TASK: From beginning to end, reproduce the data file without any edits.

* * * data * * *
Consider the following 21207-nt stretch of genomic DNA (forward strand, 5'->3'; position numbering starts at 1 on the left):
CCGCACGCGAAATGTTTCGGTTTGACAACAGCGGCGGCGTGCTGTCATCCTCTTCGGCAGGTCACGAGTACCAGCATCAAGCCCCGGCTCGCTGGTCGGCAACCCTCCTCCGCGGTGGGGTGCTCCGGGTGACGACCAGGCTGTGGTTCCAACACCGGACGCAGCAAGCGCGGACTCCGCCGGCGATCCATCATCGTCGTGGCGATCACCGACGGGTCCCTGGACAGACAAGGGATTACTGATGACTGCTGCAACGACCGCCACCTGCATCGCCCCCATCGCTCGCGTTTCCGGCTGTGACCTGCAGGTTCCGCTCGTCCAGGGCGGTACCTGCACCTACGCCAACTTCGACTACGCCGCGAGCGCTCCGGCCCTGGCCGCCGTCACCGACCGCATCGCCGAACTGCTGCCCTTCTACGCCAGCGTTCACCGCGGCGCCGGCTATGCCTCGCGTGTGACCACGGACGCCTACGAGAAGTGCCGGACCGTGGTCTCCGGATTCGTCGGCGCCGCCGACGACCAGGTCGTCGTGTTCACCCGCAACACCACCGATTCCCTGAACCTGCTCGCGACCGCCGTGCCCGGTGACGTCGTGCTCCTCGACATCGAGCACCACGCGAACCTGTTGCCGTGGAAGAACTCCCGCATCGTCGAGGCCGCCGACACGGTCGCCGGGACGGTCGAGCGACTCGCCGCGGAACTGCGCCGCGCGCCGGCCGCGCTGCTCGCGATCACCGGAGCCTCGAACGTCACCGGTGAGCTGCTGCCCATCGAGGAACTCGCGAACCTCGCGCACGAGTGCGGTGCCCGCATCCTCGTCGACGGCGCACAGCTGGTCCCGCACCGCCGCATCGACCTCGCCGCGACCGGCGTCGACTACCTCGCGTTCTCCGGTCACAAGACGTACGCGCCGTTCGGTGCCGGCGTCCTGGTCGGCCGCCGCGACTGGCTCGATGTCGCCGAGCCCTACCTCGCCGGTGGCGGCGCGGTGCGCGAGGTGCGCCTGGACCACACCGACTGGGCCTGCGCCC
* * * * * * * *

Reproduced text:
Consider the following 21207-nt stretch of genomic DNA (forward strand, 5'->3'; position numbering starts at 1 on the left):
CCGCACGCGAAATGTTTCGGTTTGACAACAGCGGCGGCGTGCTGTCATCCTCTTCGGCAGGTCACGAGTACCAGCATCAAGCCCCGGCTCGCTGGTCGGCAACCCTCCTCCGCGGTGGGGTGCTCCGGGTGACGACCAGGCTGTGGTTCCAACACCGGACGCAGCAAGCGCGGACTCCGCCGGCGATCCATCATCGTCGTGGCGATCACCGACGGGTCCCTGGACAGACAAGGGATTACTGATGACTGCTGCAACGACCGCCACCTGCATCGCCCCCATCGCTCGCGTTTCCGGCTGTGACCTGCAGGTTCCGCTCGTCCAGGGCGGTACCTGCACCTACGCCAACTTCGACTACGCCGCGAGCGCTCCGGCCCTGGCCGCCGTCACCGACCGCATCGCCGAACTGCTGCCCTTCTACGCCAGCGTTCACCGCGGCGCCGGCTATGCCTCGCGTGTGACCACGGACGCCTACGAGAAGTGCCGGACCGTGGTCTCCGGATTCGTCGGCGCCGCCGACGACCAGGTCGTCGTGTTCACCCGCAACACCACCGATTCCCTGAACCTGCTCGCGACCGCCGTGCCCGGTGACGTCGTGCTCCTCGACATCGAGCACCACGCGAACCTGTTGCCGTGGAAGAACTCCCGCATCGTCGAGGCCGCCGACACGGTCGCCGGGACGGTCGAGCGACTCGCCGCGGAACTGCGCCGCGCGCCGGCCGCGCTGCTCGCGATCACCGGAGCCTCGAACGTCACCGGTGAGCTGCTGCCCATCGAGGAACTCGCGAACCTCGCGCACGAGTGCGGTGCCCGCATCCTCGTCGACGGCGCACAGCTGGTCCCGCACCGCCGCATCGACCTCGCCGCGACCGGCGTCGACTACCTCGCGTTCTCCGGTCACAAGACGTACGCGCCGTTCGGTGCCGGCGTCCTGGTCGGCCGCCGCGACTGGCTCGATGTCGCCGAGCCCTACCTCGCCGGTGGCGGCGCGGTGCGCGAGGTGCGCCTGGACCACACCGACTGGGCCTGCGCCC